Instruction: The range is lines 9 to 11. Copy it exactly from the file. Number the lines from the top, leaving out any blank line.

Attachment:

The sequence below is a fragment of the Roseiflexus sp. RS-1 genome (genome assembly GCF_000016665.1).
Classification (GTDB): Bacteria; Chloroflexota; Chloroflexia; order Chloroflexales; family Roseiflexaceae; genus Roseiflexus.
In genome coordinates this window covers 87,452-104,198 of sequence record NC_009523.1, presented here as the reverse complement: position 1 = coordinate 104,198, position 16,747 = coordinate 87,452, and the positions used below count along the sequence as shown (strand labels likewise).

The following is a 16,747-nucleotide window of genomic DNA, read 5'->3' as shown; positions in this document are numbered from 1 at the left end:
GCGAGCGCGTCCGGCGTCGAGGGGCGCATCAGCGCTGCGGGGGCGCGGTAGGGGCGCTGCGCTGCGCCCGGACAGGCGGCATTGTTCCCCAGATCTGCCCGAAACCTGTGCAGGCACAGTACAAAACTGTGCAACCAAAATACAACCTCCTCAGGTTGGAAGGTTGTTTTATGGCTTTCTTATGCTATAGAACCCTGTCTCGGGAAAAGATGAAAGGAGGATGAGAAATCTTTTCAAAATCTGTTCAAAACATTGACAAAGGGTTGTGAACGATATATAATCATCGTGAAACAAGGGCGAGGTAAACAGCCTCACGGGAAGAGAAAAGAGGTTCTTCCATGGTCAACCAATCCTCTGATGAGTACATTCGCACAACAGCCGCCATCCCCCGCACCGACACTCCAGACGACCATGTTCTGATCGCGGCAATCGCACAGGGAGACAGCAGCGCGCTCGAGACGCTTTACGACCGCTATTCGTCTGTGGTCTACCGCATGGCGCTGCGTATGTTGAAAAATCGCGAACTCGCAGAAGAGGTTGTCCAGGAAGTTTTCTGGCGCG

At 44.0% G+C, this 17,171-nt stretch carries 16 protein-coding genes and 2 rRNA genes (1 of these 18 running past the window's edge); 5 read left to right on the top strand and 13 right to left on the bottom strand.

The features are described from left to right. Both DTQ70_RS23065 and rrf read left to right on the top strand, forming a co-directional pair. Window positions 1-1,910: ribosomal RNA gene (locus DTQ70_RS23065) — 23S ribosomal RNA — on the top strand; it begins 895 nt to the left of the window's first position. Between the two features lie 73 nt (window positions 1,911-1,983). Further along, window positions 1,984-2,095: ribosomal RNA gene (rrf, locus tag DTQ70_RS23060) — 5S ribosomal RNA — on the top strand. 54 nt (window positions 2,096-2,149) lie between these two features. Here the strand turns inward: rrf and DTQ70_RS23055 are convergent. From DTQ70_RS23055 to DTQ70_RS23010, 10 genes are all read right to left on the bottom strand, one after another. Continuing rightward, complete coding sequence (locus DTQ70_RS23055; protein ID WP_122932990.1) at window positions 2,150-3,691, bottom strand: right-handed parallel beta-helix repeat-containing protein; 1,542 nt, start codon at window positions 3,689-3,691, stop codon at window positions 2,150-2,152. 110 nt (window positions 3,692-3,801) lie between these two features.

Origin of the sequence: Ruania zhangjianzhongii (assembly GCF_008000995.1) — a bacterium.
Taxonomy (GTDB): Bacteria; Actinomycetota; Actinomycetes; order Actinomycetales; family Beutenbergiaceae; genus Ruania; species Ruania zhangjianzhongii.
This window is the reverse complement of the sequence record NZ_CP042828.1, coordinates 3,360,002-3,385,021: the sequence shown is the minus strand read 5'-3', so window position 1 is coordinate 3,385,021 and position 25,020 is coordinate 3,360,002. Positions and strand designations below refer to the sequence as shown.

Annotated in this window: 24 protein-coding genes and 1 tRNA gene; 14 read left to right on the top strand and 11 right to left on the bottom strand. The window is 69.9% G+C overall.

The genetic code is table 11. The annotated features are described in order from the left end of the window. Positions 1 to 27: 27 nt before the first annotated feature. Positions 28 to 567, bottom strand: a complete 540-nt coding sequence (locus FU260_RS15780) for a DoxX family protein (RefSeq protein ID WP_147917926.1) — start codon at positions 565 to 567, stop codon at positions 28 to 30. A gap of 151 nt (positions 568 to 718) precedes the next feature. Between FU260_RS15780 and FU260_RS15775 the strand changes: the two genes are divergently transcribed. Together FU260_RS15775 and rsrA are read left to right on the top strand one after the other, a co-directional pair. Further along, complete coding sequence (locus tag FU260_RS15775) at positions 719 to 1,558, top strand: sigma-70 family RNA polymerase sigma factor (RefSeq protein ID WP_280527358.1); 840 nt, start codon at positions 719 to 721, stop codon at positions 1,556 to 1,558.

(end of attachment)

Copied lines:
Taxonomy (GTDB): Bacteria; Actinomycetota; Actinomycetes; order Actinomycetales; family Beutenbergiaceae; genus Ruania; species Ruania zhangjianzhongii.
This window is the reverse complement of the sequence record NZ_CP042828.1, coordinates 3,360,002-3,385,021: the sequence shown is the minus strand read 5'-3', so window position 1 is coordinate 3,385,021 and position 25,020 is coordinate 3,360,002. Positions and strand designations below refer to the sequence as shown.

Annotated in this window: 24 protein-coding genes and 1 tRNA gene; 14 read left to right on the top strand and 11 right to left on the bottom strand. The window is 69.9% G+C overall.